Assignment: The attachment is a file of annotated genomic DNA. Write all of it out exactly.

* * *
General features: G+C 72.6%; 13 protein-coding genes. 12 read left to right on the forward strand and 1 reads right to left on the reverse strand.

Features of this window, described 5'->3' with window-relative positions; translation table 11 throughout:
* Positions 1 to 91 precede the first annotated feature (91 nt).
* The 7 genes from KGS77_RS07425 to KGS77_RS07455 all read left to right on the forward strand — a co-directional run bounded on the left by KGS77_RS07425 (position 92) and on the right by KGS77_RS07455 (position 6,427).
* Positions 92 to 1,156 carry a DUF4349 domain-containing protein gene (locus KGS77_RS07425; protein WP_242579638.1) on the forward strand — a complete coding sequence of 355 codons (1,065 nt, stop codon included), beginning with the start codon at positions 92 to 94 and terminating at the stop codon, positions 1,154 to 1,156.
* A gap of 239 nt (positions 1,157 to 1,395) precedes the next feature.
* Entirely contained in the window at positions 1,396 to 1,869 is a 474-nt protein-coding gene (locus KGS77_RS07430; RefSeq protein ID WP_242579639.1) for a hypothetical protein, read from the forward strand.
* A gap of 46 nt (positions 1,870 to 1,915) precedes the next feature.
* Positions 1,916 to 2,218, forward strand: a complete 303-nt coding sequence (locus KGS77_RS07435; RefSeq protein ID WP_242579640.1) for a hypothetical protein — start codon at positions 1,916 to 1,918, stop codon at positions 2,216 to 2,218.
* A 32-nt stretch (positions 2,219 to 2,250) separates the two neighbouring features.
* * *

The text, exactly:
General features: G+C 72.6%; 13 protein-coding genes. 12 read left to right on the forward strand and 1 reads right to left on the reverse strand.

Features of this window, described 5'->3' with window-relative positions; translation table 11 throughout:
* Positions 1 to 91 precede the first annotated feature (91 nt).
* The 7 genes from KGS77_RS07425 to KGS77_RS07455 all read left to right on the forward strand — a co-directional run bounded on the left by KGS77_RS07425 (position 92) and on the right by KGS77_RS07455 (position 6,427).
* Positions 92 to 1,156 carry a DUF4349 domain-containing protein gene (locus KGS77_RS07425; protein WP_242579638.1) on the forward strand — a complete coding sequence of 355 codons (1,065 nt, stop codon included), beginning with the start codon at positions 92 to 94 and terminating at the stop codon, positions 1,154 to 1,156.
* A gap of 239 nt (positions 1,157 to 1,395) precedes the next feature.
* Entirely contained in the window at positions 1,396 to 1,869 is a 474-nt protein-coding gene (locus KGS77_RS07430; RefSeq protein ID WP_242579639.1) for a hypothetical protein, read from the forward strand.
* A gap of 46 nt (positions 1,870 to 1,915) precedes the next feature.
* Positions 1,916 to 2,218, forward strand: a complete 303-nt coding sequence (locus KGS77_RS07435; RefSeq protein ID WP_242579640.1) for a hypothetical protein — start codon at positions 1,916 to 1,918, stop codon at positions 2,216 to 2,218.
* A 32-nt stretch (positions 2,219 to 2,250) separates the two neighbouring features.